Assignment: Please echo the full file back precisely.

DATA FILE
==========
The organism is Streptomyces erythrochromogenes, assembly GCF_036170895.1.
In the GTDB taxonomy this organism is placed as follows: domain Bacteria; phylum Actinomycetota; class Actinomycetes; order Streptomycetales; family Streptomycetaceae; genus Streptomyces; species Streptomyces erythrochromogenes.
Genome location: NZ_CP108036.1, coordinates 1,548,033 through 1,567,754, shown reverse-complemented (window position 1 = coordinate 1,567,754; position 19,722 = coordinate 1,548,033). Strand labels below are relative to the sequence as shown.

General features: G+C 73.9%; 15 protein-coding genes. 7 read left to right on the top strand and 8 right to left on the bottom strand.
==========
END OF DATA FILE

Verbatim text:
The organism is Streptomyces erythrochromogenes, assembly GCF_036170895.1.
In the GTDB taxonomy this organism is placed as follows: domain Bacteria; phylum Actinomycetota; class Actinomycetes; order Streptomycetales; family Streptomycetaceae; genus Streptomyces; species Streptomyces erythrochromogenes.
Genome location: NZ_CP108036.1, coordinates 1,548,033 through 1,567,754, shown reverse-complemented (window position 1 = coordinate 1,567,754; position 19,722 = coordinate 1,548,033). Strand labels below are relative to the sequence as shown.

General features: G+C 73.9%; 15 protein-coding genes. 7 read left to right on the top strand and 8 right to left on the bottom strand.